Raising the bar on the patent system in Australia
The Australian Government has released, for public viewing and comment, the Intellectual Property Laws Amendment (Raising The Bar) Bill 2011 (“the Bill“), which proposes to make a number of significant amendments to the Patents Act 1990 (“the Act“) (as well as the Trade Marks Act 1995, Designs Act 2003 and Plant Breeders Rights Act 1994). Amendments to the Act (“the Amendments“) are intended to encourage innovation by supporting investment in research and technology, and to promote the exploitation of inventions.
The proposed Amendments will:
- increase the threshold test of inventiveness by removing the requirement that the common general knowledge taken into account when assessing inventive step be limited to the patent area (ie Australia). This will also permit experts who have given evidence in overseas proceedings to be used in Australian proceedings;
- remove the requirement that section 7(3) information to be taken into account when assessing inventive step, be “ascertained, understood and regarded as relevant” by the person skilled in the art;
- replace the requirement that an invention must be “useful” with a requirement that a specification disclose a “specific, substantial and credible” use for the claimed invention;
- impose a requirement that a patent specification disclose the invention in a manner which is clear and complete enough for the invention to be performed by a person skilled in the relevant art (the requirement that a complete specification include the ‘best method’ of performing the invention will remain);
- amend the current requirement that a provisional application simply describe the invention to require that a provisional specification disclose the invention in a manner which is clear and sufficiently complete to enable a person skilled in the art to perform the invention (in line with the requirements for a standard patent application);
- replace the current “fair basis” test with a requirement that the claimed invention be “supported”, such that the patentee must provide adequate directions of how to put the invention into practice. This important amendment is designed to ensure that monopolies are no broader that the public disclosure;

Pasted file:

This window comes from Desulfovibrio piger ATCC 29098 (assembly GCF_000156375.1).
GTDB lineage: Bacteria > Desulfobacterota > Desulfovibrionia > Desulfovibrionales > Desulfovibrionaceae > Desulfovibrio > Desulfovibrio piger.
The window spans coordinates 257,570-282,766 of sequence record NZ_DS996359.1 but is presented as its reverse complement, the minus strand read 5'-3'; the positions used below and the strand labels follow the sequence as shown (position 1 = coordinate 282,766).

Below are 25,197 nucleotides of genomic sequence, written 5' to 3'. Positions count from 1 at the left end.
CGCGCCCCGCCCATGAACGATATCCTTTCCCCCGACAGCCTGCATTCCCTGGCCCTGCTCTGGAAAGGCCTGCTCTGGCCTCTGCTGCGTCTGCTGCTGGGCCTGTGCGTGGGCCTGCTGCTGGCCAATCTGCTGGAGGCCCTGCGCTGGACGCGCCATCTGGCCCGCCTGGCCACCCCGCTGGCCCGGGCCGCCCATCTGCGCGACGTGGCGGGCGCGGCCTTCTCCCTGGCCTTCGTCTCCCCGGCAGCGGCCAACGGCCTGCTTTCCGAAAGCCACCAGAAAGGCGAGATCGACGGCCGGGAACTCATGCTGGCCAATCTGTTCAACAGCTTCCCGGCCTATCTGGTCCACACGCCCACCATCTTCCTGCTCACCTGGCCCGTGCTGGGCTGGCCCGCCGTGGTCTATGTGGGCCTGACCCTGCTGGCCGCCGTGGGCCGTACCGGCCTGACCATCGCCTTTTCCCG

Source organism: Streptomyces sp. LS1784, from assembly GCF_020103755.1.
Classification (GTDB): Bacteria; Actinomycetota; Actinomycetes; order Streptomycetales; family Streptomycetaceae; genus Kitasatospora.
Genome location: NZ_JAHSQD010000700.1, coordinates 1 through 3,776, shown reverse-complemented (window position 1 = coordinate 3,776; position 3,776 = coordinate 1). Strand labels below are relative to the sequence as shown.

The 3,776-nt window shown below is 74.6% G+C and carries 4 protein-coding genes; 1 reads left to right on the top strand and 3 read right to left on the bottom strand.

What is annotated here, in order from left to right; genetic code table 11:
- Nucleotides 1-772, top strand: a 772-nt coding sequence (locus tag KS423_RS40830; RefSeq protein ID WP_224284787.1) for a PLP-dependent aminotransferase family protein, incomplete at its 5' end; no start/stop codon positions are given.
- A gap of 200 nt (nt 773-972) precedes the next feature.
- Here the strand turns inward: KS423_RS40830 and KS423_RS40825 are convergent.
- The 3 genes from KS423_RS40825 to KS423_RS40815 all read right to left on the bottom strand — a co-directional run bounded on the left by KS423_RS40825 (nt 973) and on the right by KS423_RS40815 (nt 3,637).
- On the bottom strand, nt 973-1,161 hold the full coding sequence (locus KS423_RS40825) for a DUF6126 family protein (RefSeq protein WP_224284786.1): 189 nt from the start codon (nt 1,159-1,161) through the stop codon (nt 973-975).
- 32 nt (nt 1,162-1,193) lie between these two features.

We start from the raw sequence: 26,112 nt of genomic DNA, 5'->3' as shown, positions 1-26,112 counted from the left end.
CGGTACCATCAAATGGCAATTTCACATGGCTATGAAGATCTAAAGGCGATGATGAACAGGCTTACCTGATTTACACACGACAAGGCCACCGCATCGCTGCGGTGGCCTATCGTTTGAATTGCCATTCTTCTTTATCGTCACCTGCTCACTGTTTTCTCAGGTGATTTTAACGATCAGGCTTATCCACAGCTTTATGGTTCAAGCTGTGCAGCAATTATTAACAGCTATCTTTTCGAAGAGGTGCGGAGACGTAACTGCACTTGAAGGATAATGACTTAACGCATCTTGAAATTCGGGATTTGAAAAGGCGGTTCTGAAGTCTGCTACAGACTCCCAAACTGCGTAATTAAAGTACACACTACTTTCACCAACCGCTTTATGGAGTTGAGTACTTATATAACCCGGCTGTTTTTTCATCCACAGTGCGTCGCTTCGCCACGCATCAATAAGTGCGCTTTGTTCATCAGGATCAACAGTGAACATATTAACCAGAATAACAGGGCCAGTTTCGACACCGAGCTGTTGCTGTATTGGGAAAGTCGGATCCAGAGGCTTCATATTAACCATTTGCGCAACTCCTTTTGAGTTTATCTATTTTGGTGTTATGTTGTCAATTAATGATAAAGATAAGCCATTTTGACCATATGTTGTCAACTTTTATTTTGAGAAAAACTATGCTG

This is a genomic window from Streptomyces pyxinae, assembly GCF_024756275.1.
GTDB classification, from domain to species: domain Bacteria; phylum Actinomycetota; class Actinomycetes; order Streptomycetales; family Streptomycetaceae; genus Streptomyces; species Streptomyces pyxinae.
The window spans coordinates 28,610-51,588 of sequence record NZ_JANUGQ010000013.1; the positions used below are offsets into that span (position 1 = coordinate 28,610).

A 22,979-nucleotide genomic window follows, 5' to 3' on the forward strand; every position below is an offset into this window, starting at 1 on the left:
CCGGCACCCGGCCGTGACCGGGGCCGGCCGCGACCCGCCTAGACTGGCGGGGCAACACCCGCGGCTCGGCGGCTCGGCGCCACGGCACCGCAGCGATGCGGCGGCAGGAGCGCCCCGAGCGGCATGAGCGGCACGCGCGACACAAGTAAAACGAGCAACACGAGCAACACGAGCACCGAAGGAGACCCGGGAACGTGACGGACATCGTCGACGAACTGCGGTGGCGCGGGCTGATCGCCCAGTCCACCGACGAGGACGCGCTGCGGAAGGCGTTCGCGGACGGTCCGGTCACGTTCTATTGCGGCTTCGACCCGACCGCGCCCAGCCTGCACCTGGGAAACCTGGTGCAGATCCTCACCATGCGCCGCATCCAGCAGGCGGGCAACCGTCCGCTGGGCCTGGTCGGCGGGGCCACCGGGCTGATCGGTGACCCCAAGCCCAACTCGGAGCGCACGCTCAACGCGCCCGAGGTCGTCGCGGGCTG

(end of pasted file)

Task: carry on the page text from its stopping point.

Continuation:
- require the examiner to consider utility and prior use at the examination stage;
- raise the standard of proof to be applied by an examiner for all examination tests to the civil standard (balance of probabilities);
- permit re‑examination on any ground of invalidity, rather than just novelty and obviousness;
- expand the exemption to patent infringement for activities undertaken for the sole purpose of obtaining regulatory approval to non-pharmaceutical products;
- exempt experimental activities (tests, trials and procedures that a researcher or follow-on innovator undertakes as part of discovering new information or testing a principle or supposition) from patent infringement. To provide certainty and clarity for researchers, a non-exhaustive list of activities that are deemed to be experimental has been included in the proposal;
- permit a company to register as a patent attorney;
- extend client-patent attorney communications the same privilege which currently attaches to client-lawyer communications;
- expand the definition of ‘patent attorney’ to include foreign registered patent attorneys;
- amend the grace period to include secret use by stipulating that use of an invention in Australia within the prescribed period is not secret use;
- prevent a patent being deemed invalid merely because the patent was granted to a person who was not entitled to it. The Bill also sets out more efficient mechanisms to amend ownership details on the Register;
- provide that omnibus claims must only be used where the invention can only be defined by reference to a specific description or drawing in the specification; and
- simplify the method for sealing a patent, such that entry onto the Register will be deemed sealing.
Comments on the Bill are currently being sought by IP Australia. The deadline is 4 April 2011, however, we understand that IP Australia has requested any comments be provided as soon as possible.